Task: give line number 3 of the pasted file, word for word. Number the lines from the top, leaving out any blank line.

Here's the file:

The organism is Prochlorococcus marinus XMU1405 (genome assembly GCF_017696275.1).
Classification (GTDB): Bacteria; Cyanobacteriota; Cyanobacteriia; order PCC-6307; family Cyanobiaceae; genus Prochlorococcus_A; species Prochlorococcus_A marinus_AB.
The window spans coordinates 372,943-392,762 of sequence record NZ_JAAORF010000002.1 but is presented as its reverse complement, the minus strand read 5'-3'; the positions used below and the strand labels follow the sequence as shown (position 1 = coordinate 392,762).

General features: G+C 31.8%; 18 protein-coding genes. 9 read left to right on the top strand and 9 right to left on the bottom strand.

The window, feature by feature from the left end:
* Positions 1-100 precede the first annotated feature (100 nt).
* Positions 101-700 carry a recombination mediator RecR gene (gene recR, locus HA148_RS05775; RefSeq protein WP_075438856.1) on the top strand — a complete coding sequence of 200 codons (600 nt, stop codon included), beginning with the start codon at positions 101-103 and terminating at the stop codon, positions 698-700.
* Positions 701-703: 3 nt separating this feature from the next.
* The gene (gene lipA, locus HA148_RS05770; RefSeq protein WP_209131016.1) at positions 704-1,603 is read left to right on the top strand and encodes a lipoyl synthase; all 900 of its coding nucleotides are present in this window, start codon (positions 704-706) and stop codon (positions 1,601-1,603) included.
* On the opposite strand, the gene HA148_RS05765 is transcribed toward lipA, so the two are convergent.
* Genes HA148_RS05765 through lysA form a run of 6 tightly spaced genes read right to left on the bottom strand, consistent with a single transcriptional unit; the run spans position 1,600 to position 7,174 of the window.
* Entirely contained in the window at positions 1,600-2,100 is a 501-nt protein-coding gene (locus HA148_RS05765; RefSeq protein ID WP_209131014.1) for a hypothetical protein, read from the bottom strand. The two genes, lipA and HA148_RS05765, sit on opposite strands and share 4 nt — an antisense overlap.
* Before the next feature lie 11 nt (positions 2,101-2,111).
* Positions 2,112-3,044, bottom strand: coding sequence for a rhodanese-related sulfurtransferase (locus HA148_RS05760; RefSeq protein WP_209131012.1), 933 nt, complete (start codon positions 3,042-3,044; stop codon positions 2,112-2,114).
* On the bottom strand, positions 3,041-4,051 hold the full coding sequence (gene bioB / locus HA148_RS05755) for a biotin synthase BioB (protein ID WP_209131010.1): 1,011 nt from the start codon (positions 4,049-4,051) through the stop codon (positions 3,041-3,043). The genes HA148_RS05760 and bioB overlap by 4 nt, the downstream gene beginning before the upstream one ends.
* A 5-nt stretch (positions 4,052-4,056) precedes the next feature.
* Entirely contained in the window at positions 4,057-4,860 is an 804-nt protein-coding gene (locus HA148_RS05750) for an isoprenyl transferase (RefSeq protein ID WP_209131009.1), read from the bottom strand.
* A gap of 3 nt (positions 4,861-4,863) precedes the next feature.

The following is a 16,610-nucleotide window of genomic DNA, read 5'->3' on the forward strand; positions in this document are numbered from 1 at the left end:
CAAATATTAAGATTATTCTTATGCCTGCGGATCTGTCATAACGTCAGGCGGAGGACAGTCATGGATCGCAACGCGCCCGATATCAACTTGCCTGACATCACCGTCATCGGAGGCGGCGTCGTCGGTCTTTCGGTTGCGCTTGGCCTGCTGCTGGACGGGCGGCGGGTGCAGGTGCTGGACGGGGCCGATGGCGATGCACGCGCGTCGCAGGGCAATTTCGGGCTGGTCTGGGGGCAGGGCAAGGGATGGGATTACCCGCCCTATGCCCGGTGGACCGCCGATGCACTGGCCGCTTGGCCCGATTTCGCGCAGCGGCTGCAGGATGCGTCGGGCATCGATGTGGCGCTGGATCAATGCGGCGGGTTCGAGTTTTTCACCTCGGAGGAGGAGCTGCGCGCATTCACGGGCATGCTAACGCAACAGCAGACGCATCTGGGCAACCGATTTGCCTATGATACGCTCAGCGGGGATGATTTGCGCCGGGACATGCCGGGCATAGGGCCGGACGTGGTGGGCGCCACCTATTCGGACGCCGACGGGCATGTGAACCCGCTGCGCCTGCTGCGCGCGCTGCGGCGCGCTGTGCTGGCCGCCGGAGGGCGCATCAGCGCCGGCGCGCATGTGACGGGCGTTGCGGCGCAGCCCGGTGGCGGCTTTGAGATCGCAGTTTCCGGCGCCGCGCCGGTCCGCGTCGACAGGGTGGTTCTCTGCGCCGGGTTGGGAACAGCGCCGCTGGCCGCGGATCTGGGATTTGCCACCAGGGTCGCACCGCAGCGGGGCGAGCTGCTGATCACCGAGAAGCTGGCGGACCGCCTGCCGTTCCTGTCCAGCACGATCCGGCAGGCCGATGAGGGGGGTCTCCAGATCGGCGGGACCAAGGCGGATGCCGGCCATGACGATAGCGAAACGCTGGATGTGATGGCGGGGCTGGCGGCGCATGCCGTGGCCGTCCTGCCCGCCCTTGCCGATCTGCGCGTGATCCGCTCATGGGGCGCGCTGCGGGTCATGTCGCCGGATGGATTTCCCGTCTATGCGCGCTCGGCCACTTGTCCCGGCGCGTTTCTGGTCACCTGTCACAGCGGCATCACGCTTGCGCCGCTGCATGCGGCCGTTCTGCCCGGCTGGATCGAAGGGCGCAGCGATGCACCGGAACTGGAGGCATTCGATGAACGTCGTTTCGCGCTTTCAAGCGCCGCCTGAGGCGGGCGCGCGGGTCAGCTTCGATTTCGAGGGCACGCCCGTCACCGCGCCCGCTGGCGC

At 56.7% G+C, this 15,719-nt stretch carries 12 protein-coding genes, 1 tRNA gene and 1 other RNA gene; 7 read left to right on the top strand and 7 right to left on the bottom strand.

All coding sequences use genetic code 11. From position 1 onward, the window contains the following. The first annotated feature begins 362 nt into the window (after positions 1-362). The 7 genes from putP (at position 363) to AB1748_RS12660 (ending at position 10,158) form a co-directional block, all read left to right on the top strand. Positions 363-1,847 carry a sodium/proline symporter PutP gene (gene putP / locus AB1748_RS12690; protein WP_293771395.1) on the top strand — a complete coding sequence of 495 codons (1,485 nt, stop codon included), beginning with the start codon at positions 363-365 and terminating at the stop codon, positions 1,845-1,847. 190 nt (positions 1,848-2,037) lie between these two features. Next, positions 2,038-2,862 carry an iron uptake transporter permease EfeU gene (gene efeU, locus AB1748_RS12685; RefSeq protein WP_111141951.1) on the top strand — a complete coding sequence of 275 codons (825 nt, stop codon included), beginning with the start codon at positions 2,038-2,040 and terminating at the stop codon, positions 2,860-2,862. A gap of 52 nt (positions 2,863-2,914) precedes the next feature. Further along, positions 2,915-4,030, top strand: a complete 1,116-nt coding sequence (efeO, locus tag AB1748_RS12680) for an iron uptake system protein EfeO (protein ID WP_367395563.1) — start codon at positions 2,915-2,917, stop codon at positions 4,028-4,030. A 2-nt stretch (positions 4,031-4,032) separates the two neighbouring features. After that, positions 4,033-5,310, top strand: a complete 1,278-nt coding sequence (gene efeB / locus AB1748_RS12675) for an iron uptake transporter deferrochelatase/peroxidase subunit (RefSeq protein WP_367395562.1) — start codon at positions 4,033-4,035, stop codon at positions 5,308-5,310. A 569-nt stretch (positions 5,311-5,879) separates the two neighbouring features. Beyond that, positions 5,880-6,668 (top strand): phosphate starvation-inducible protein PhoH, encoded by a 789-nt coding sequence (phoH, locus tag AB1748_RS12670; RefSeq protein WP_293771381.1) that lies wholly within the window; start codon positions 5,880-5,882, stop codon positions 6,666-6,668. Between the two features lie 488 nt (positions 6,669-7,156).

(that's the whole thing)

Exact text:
The window spans coordinates 372,943-392,762 of sequence record NZ_JAAORF010000002.1 but is presented as its reverse complement, the minus strand read 5'-3'; the positions used below and the strand labels follow the sequence as shown (position 1 = coordinate 392,762).